CAPAC Calls on Department of Justice and Federal Bureau of Investigation to Examine Ethnic Profiling Practices

Sep 14, 2015 Issues: Civil Rights

Washington, DC - Today, Members of the Congressional Asian Pacific American Caucus (CAPAC) called upon the U.S. Department of Justice  (DOJ) and the Federal Bureau of Investigation (FBI) to investigate a pattern of cases in which U.S. citizens of Asian descent have been wrongfully arrested or charged with alleged espionage.

On Friday, the Department of Justice dropped all charges against Dr. Xi Xiaoxing of Temple University, but not before storming his house with guns drawn, arresting him as he was taken away from his family in handcuffs, accusing him of being a spy for China, and causing humiliation when his title of Chair of the Physics Department was taken away.

CAPAC Members released the following statements:

Congresswoman Judy Chu (CA-27), CAPAC Chairwoman: 

“As Chair of the Congressional Asian Pacific American Caucus, I am deeply troubled by what appears to be a growing pattern of Chinese American employees being targeted and charged of spying and economic espionage, only to have those charges later dropped.                                                                                                                                                                                                                                                                                                                                                                     

“Just last week, the Department of Justice dropped all of its charges against Temple University professor Xi Xiaoxing, who was accused of sharing sensitive U.S. technology with China.  This comes just months after charges were dropped against another Chinese American, Sherry Chen, who had also been accused of spying for China.  These incidents are eerily reminiscent of the case of Chinese American scientist Wen Ho Lee, who was charged with 59 counts of espionage, fired from his job, taken to jail, and held in solitary confinement only to have 58 of the charges later dropped.

“This practice breeds suspicion of Chinese Americans, and begs the question of whether federal prosecutors are indicting innocent Americans based on race or ethnicity rather than concrete evidence.  I call upon the Department of Justice and the Federal Bureau of Investigation to reexamine their practices.  We have asked Attorney General Loretta Lynch to meet with CAPAC immediately to address our concerns.”

Congressman Mike Honda (CA-17), CAPAC Chair Emeritus:

“As a leader, the United States must set a good example for the rest of the world that highlights what we all know to be true: No person should be mistreated or targeted simply because of his or her ethnicity.  Our Constitution guarantees the same rights to all citizens and the full protection of the law.

“My own family was subject to internment, a dark period of our country's history.  The federal government did what was right by acknowledging and apologizing for those actions.  We cannot return to the xenophobic mistakes of the past.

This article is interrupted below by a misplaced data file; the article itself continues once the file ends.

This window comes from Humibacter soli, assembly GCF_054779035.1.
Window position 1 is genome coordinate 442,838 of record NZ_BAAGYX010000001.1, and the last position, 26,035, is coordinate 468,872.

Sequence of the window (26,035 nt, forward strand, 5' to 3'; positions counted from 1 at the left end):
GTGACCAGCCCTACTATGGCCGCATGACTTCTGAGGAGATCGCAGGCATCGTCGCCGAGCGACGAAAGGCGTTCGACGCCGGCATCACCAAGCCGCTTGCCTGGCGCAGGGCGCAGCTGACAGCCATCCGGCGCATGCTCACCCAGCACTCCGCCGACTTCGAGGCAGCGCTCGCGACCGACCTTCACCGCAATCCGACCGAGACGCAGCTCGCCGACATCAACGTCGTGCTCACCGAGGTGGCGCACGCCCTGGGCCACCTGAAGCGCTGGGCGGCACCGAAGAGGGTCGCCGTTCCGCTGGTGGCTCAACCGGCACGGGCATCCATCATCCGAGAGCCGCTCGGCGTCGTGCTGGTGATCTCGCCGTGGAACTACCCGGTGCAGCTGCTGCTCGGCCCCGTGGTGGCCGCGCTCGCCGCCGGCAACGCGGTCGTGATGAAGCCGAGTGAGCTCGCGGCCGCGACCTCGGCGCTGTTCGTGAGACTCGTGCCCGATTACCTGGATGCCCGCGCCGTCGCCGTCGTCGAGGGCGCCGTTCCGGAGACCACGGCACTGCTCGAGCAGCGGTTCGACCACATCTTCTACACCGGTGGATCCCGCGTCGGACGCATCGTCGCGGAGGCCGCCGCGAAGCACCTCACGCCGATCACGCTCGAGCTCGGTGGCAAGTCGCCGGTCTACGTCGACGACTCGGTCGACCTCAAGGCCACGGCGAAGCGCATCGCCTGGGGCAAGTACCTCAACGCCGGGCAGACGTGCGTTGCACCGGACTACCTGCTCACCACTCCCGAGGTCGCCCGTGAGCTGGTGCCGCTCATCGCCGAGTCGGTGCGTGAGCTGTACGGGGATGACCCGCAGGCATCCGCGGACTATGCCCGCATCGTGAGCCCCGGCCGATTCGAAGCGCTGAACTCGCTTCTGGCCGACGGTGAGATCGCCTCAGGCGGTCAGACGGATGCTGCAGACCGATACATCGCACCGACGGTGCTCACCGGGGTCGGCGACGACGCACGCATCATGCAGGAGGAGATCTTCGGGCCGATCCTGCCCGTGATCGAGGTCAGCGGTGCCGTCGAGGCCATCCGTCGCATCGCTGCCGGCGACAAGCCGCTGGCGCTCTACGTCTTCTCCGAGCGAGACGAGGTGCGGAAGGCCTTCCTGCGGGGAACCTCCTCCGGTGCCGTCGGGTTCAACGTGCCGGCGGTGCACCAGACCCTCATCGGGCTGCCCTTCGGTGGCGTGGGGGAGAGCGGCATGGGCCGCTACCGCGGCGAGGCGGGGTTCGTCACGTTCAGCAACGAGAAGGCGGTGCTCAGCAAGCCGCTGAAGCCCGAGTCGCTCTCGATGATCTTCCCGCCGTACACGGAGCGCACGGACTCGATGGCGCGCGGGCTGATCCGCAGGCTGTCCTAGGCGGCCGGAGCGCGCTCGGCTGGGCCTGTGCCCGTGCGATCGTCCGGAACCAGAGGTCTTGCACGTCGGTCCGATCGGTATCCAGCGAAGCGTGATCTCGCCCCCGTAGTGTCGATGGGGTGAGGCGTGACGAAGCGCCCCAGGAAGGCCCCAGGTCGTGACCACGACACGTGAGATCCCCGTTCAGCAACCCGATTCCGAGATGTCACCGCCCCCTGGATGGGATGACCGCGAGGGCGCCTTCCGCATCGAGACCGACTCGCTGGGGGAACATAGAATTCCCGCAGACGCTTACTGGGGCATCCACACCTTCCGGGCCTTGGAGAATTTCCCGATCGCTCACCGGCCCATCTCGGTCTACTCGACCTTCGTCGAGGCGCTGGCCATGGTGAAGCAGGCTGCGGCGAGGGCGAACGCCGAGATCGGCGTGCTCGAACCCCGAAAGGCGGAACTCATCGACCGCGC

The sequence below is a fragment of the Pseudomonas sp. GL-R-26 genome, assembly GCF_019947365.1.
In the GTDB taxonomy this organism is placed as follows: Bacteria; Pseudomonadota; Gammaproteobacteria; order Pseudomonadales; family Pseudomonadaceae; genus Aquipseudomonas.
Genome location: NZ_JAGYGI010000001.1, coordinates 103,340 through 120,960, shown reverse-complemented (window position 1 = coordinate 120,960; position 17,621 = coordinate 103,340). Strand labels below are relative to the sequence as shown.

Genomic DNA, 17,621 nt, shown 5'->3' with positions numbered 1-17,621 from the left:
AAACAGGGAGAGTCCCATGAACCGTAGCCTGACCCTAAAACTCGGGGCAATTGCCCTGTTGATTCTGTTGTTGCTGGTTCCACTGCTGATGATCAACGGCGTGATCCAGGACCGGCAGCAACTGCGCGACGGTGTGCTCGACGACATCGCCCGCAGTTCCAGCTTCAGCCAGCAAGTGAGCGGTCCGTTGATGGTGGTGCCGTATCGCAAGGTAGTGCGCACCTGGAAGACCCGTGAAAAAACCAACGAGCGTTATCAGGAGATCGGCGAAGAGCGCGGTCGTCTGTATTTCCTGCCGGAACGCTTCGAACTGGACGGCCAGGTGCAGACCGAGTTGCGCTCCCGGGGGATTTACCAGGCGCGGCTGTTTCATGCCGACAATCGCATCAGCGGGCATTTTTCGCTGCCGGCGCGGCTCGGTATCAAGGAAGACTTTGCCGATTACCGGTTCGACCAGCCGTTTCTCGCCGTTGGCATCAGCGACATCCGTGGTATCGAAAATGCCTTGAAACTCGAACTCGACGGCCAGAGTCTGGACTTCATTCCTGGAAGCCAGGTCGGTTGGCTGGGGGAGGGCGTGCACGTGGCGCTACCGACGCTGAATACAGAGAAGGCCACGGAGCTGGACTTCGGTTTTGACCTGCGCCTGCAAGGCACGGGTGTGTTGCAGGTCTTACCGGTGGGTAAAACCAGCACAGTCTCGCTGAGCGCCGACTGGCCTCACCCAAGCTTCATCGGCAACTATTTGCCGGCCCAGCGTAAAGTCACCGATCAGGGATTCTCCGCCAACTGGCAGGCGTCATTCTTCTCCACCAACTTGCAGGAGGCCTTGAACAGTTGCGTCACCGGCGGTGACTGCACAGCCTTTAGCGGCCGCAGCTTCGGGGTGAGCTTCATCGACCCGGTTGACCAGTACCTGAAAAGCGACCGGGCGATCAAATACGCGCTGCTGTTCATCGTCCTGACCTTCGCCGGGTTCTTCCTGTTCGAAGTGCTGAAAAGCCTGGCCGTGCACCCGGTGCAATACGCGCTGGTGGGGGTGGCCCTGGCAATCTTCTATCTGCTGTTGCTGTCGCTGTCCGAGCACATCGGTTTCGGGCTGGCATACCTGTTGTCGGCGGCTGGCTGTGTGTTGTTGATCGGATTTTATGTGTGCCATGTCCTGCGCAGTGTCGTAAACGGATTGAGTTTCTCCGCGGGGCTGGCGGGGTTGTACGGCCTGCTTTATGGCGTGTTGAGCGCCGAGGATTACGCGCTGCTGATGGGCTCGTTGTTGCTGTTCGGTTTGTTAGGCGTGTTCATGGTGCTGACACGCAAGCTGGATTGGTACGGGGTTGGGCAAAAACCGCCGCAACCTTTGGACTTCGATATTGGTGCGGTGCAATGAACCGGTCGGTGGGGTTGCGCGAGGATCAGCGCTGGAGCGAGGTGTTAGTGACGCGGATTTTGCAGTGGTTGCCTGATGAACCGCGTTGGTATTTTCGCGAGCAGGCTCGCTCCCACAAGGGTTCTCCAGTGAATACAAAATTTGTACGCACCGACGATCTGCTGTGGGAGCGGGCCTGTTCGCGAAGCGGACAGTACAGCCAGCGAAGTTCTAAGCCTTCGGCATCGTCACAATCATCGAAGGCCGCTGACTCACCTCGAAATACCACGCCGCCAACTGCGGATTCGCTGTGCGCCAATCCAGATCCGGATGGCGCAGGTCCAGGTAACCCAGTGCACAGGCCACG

“We now see a recurring theme of false allegations being placed on patriotic, law-abiding American citizens of Chinese descent.  A person’s ethnicity should never be sufficient justification for charges or suspicions being brought upon them; therefore, I call on the Department of Justice and law enforcement to delve into their practices to ensure that their findings are solely based on merit.  Our nation should view our diversity as an integral quality to celebrate, not use our differences to divide and target one another.”

Congressman Ted Lieu (CA-33):

“I call upon the Department of Justice (DOJ) and the Federal Bureau of Investigation (FBI) to investigate what appears to be a pattern of arresting and indicting Americans based on their ethnicity rather than the evidence.  There have been multiple cases of Americans—who happen to be of Chinese ethnicity—being arrested and charged for alleged spying or economic espionage, only to have those charges dropped.

“I will be sending a letter requesting the DOJ to investigate what appears to now be a pattern and practice of some federal prosecutors indicting Americans based primarily on race or ethnicity.  I will also request the FBI to investigate whether some of its agents are engaging in a pattern or practice of arresting Americans based primarily on race, ethnicity, or other civil rights classifications.

“If it was just one case in which federal officials arrest and indict an American for spying or espionage and then drop all charges, perhaps that can be called a mistake.  But when it is multiple cases—all linked by the same fact that the Americans happened to be of Chinese ethnicity—then we have a constitutional and civil rights problem.  Otherwise innocent actions do not become nefarious simply because the Americans taking those actions happened to have ethnic surnames.” 

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The Congressional Asian Pacific American Caucus (CAPAC) is comprised of Members of Congress of Asian and Pacific Islander descent and Members who have a strong dedication to promoting the well-being of the Asian American and Pacific Islander (AAPI) community. Currently chaired by Congresswoman Judy Chu, CAPAC has been addressing the needs of the AAPI community in all areas of American life since it was founded in 1994.